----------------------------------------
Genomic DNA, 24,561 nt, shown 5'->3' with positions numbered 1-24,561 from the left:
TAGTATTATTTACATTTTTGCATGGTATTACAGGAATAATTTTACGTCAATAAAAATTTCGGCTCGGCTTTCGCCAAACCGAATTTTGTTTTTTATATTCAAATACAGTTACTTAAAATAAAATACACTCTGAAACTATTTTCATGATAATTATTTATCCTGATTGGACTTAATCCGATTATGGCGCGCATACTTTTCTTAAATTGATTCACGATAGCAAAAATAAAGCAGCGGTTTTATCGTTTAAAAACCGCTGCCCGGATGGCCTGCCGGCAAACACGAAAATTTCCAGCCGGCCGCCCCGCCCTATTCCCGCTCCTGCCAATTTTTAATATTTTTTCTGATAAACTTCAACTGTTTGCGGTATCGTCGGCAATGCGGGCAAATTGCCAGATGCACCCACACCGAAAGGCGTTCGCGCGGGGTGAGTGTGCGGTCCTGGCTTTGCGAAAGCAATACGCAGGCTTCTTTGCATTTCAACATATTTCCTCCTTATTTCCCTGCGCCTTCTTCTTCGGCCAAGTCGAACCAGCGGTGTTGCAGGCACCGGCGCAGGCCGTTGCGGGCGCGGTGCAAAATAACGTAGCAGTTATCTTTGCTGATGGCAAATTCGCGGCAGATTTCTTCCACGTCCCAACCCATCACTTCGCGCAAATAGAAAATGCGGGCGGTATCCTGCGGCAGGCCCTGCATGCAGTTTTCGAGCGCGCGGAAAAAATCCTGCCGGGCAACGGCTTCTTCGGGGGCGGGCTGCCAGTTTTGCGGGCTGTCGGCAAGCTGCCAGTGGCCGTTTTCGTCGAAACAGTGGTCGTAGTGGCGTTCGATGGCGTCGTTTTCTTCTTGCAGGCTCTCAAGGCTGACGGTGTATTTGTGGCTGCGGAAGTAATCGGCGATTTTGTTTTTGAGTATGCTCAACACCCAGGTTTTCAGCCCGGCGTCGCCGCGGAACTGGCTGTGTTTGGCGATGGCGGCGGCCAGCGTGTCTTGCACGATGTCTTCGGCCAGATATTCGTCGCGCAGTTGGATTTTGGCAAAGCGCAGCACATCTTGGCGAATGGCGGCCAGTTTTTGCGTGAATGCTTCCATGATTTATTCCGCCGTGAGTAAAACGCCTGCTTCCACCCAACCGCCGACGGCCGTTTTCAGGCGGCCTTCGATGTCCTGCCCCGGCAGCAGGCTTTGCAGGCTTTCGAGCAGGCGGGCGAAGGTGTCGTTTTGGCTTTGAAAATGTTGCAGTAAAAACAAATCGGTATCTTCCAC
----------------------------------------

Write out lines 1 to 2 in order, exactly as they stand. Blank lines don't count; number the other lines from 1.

Genomic DNA, 24,561 nt, shown 5'->3' with positions numbered 1-24,561 from the left:
TAGTATTATTTACATTTTTGCATGGTATTACAGGAATAATTTTACGTCAATAAAAATTTCGGCTCGGCTTTCGCCAAACCGAATTTTGTTTTTTATATTCAAATACAGTTACTTAAAATAAAATACACTCTGAAACTATTTTCATGATAATTATTTATCCTGATTGGACTTAATCCGATTATGGCGCGCATACTTTTCTTAAATTGATTCACGATAGCAAAAATAAAGCAGCGGTTTTATCGTTTAAAAACCGCTGCCCGGATGGCCTGCCGGCAAACACGAAAATTTCCAGCCGGCCGCCCCGCCCTATTCCCGCTCCTGCCAATTTTTAATATTTTTTCTGATAAACTTCAACTGTTTGCGGTATCGTCGGCAATGCGGGCAAATTGCCAGATGCACCCACACCGAAAGGCGTTCGCGCGGGGTGAGTGTGCGGTCCTGGCTTTGCGAAAGCAATACGCAGGCTTCTTTGCATTTCAACATATTTCCTCCTTATTTCCCTGCGCCTTCTTCTTCGGCCAAGTCGAACCAGCGGTGTTGCAGGCACCGGCGCAGGCCGTTGCGGGCGCGGTGCAAAATAACGTAGCAGTTATCTTTGCTGATGGCAAATTCGCGGCAGATTTCTTCCACGTCCCAACCCATCACTTCGCGCAAATAGAAAATGCGGGCGGTATCCTGCGGCAGGCCCTGCATGCAGTTTTCGAGCGCGCGGAAAAAATCCTGCCGGGCAACGGCTTCTTCGGGGGCGGGCTGCCAGTTTTGCGGGCTGTCGGCAAGCTGCCAGTGGCCGTTTTCGTCGAAACAGTGGTCGTAGTGGCGTTCGATGGCGTCGTTTTCTTCTTGCAGGCTCTCAAGGCTGACGGTGTATTTGTGGCTGCGGAAGTAATCGGCGATTTTGTTTTTGAGTATGCTCAACACCCAGGTTTTCAGCCCGGCGTCGCCGCGGAACTGGCTGTGTTTGGCGATGGCGGCGGCCAGCGTGTCTTGCACGATGTCTTCGGCCAGATATTCGTCGCGCAGTTGGATTTTGGCAAAGCGCAGCACATCTTGGCGAATGGCGGCCAGTTTTTGCGTGAATGCTTCCATGATTTATTCCGCCGTGAGTAAAACGCCTGCTTCCACCCAACCGCCGACGGCCGTTTTCAGGCGGCCTTCGATGTCCTGCCCCGGCAGCAGGCTTTGCAGGCTTTCGAGCAGGCGGGCGAAGGTGTCGTTTTGGCTTTGAAAATGTTGCAGTAAAAACAAATCGGTATCTTCCAC